How Do You Get to Carnegie Hall? Practice and Medical School

How Do You Get to Carnegie Hall? Practice and Medical School

The National Virtual Medical Orchestra plays “Nessun Dorma” by Giacomo Puccini, sung by Tracey Welborn, registered nurse and tenor. The orchestra performs its Christmas concert December 17, presented by Carnegie Hall.

Tracey Welborn, RN, did not expect he’d be singing “Nessun Dorma” — the well-known aria from Puccini’s opera Turandot — with a national orchestra made up of healthcare workers, especially not from the home of his accompanist in Richmond, Virginia.

But, as with so many things during the pandemic, restrictions on gatherings had put an end to in-person performances for orchestras across the United States, leaving many without a creative outlet.

Enter John Masko, the conductor of the Wellesley Symphony Orchestra in Wellesley Hills, Massachusetts. Masko also directs the Providence Medical Orchestra in Rhode Island, which is one of many medical orchestras across the country. Although Masko himself is not a healthcare worker, he has been working with medical orchestras since almost the start of his career.

“My parents were both doctors,” he said. “They taught me a fair amount about how the medical world works, enough to know I did not want to go into medicine myself but to give me a profound appreciation for it.”

Soon after the pandemic started, Masko started to hear from medical orchestra members who were desperate to get back to playing music at one of the most stressful times in their careers.

So, with the help of Richard Logothetis, manager of the Wellesley Symphony Orchestra, he reached out to see if any other medical orchestras were interested in collaborating. With a few members from each of those groups, the National Virtual Medical Orchestra was born.

Musicians rehearse on their own, with a recorded track that coordinates the tempo.

Once they are ready, the musicians are recorded and filmed individually, and then audio and video engineers put the whole thing together in an impressive montage that is streamed on the medical orchestra’s page on YouTube. The group has so far recorded six pieces of music.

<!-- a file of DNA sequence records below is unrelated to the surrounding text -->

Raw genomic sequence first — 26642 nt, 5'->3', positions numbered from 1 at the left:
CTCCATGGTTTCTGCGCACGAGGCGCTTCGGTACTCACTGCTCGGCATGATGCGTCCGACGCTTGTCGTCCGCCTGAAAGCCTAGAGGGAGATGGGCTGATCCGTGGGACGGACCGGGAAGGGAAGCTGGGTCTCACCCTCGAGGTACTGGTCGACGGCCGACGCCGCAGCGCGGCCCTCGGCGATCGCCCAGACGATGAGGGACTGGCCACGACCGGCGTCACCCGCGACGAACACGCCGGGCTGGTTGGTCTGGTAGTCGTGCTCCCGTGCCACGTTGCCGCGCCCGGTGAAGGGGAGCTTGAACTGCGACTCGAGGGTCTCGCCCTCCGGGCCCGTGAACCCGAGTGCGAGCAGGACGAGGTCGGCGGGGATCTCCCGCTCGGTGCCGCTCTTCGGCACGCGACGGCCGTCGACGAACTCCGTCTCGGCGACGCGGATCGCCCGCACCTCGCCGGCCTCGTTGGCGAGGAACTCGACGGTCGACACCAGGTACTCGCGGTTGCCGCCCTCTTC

When Welborn was asked to perform the aria — first with the local Virginia Commonwealth University (VCU) Health Orchestra when a tenor friend called in sick, and then with the National Virtual Medical Orchestra — he was “dumfounded” to discover just how many of his peers in healthcare were also musicians.

But, he added, it makes sense. The best caregivers are the ones who are able to connect on an emotional level, and “making an emotional connection is part of performing.” For him, both medicine and music are “all about feelings.”

Before becoming a nurse, Welborn studied math, then music, and performed professionally for about 15 years. He embarked on a career in healthcare because he wanted to feel like he “was helping someone else.”

Music has a way of opening the mind and creating avenues to learn and be inspired, Welborn said. And there is a difference between singing with professional orchestras and medical orchestras, he added.

“Knowing that these folks are doing it out of love, not as a job, is really inspiring,” he added. “In a lot of ways, it’s much more rewarding for that reason.”

Escaping the Pandemic

For some healthcare workers, the medical orchestra has provided a welcome respite from the pandemic. Danielle Portz, RN, has been working with COVID-19 patients longer than most of her collea

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